The American Civil Liberties Union (ACLU) has released a report that says US federal laws targeting financing of terrorism have suppressed Muslim charities. But Federal prosecutors say some charities have served as fronts for terror-financing operations.
According to the ACLU report, government efforts to stop terror financing are too vague and are often applied unfairly to Muslim charity organizations.
Post 9/11 policies counterproductive, need to change:
The author of the report, Jennifer Turner, speaking to VOA by telephone from New York, says policies implemented in the days following the September 11, 2001 terrorist attacks need to be changed.
"Terrorism finance laws and policies that were developed after 9-11 are impeding Muslim Americans' ability to practice their religion through charitable giving," Turner said.
Turner notes that giving to charity is one of the five pillars of Islam, and that U.S. Muslims are being denied an important part of their religious practice by policies that target their charities. She also argues that such policies are counterproductive.
"They undermine America's reputation in the Muslim world, they alienate American Muslims who are key allies in the war on terror financing, and they kill legitimate humanitarian aid in parts of the world where charities' good works could be most effective in winning hearts and minds," Turner said.
Turner says she interviewed 120 people, including at least two former U.S. government officials, in preparing her report. In the report, she criticizes the US Treasury Department for closing down nine American Muslim charities, only one of which was found guilty of funneling money to a terrorist organization. She says the charities have been denied due process of law and have no way to appeal the government action.
President Obama recognizes the problem:
Jennifer Turner says she hopes President Obama will take action soon to change such policies.
"In his recent remarks in Cairo, President Obama recognized that American Muslims are facing a barrier to giving to charity and fulfilling their religious obligations to give to charity," Turner said. "He also pledged to take action to reform these policies."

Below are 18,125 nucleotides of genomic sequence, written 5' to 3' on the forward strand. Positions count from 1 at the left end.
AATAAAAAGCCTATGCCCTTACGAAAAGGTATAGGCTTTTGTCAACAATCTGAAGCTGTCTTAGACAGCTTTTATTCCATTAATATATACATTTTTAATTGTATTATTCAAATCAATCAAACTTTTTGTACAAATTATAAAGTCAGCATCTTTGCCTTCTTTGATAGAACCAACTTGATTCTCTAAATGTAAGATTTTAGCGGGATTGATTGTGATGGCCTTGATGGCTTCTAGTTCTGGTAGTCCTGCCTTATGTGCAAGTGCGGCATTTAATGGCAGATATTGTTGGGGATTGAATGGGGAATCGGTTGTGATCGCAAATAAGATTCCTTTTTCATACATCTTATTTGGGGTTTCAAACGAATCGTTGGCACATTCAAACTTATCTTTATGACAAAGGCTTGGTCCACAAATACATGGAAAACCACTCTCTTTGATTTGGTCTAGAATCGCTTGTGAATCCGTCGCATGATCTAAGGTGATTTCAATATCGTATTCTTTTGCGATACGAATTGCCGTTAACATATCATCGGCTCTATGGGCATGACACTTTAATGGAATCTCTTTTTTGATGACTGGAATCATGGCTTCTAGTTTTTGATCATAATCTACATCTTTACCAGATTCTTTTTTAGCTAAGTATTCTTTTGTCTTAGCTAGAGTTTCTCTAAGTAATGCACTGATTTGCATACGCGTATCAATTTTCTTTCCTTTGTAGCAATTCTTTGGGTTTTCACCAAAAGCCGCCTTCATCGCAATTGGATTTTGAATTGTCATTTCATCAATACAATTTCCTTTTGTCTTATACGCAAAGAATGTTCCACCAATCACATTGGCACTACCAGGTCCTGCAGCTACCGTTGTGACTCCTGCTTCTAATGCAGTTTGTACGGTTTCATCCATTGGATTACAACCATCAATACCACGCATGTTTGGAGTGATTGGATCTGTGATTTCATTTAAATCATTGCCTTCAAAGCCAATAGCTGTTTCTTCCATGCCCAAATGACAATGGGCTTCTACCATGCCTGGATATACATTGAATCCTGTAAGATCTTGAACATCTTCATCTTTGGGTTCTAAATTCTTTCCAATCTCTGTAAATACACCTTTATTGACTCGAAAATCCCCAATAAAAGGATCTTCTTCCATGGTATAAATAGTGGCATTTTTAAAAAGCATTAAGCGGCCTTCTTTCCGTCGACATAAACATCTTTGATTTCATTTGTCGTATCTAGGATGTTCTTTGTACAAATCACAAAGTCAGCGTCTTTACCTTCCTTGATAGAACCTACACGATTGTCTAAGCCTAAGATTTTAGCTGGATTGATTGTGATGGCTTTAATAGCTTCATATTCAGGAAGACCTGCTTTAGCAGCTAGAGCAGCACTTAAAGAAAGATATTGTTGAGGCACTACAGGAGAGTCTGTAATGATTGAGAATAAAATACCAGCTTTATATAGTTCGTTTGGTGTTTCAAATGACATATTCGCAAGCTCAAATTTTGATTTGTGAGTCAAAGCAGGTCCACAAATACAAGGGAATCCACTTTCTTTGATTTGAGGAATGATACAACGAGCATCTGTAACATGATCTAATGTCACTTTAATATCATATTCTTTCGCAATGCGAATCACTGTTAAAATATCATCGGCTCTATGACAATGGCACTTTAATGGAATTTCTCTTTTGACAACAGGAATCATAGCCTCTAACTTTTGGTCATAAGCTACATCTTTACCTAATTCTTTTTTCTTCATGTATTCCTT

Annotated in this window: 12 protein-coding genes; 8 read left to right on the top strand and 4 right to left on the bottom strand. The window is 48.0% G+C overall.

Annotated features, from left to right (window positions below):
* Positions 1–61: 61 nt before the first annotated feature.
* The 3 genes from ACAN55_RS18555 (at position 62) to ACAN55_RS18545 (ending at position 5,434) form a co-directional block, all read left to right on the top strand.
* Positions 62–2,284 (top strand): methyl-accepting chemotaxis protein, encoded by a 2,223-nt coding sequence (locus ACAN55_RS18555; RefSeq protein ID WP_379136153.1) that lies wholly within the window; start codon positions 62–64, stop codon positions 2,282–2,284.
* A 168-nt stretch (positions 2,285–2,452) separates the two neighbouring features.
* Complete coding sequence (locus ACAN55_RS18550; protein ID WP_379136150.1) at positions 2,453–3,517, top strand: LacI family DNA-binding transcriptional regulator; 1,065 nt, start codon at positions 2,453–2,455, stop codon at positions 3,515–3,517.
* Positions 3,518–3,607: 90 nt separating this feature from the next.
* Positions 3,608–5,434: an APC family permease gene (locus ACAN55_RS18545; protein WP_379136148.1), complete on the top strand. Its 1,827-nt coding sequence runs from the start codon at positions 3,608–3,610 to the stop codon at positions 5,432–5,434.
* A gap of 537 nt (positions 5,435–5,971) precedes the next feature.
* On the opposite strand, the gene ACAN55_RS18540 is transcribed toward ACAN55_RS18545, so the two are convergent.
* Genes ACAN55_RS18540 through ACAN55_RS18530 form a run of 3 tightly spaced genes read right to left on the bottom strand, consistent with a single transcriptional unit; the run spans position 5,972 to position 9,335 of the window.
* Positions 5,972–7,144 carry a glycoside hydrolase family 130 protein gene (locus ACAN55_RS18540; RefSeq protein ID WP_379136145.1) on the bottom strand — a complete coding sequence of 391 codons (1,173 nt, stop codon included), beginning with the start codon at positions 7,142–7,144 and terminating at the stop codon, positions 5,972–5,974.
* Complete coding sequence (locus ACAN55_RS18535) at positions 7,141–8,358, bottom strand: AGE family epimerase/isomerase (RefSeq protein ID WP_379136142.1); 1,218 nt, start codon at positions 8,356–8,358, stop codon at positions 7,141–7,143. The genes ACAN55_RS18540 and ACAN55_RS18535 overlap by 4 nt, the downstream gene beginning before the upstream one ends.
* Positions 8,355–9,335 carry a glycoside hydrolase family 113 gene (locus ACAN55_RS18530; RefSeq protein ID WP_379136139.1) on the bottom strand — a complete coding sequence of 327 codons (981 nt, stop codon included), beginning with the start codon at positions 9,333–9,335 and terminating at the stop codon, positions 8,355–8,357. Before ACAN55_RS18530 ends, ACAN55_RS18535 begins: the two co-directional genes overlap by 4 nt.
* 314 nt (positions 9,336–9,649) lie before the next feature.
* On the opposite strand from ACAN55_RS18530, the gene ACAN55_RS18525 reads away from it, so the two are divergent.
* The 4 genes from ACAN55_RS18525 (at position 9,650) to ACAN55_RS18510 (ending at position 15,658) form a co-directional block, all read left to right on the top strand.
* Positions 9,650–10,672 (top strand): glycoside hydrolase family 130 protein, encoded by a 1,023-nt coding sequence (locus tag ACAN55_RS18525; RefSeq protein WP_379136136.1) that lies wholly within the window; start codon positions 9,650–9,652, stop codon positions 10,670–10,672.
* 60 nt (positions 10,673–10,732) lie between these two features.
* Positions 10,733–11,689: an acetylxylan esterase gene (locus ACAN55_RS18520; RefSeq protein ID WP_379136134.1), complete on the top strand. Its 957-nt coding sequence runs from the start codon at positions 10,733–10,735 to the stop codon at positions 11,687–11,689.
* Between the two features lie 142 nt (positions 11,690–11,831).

But the ACLU allegations are viewed with skepticism by U.S. government agents and prosecutors. Jim Jacks served as the lead prosecutor in the federal government's case against the Holy Land Foundation in Dallas last year. He read the ACLU report and found it wanting.
"There is essentially nothing in there that presents the evidence from the government's point of view," Jacks said. "We were never, obviously, contacted or sought to be contacted by the author, so, in that sense, you have to question the bias of the report and its validity."
The Holy Land Foundation was the biggest U.S. Muslim charity at the time the Treasury Department shut it down in December, 2001. The government had found evidence that foundation money was being sent to Hamas, a Palestinian group the U.S. government has designated as a terrorist organization. Five leaders of the Holy Land Foundation were convicted and sentenced to lengthy prison terms.
Jim Jacks says the government targeted men who were members of a terrorist organization and misrepresented their effort as a charitable cause. He says only the leaders of the conspiracy were charged, not the people who gave money, thinking in most cases it would be used for humanitarian projects.
"There was never an instance where a donor has been prosecuted or sanctioned for making donations to the Holy Land Foundation," Jacks said. "The people who were prosecuted and held accountable were the people that set up and ran the Holy Land Foundation and knew what they were doing."
Jacks says he can only speak about the case he prosecuted and cannot comment on U.S. government policies as a whole regarding Muslim charitable groups. But he says in the Dallas case, the government acted only after receiving credible information supplied by a suspect arrested in Israel and then conducted an investigation that produced evidence against the Holy Land Foundation leaders.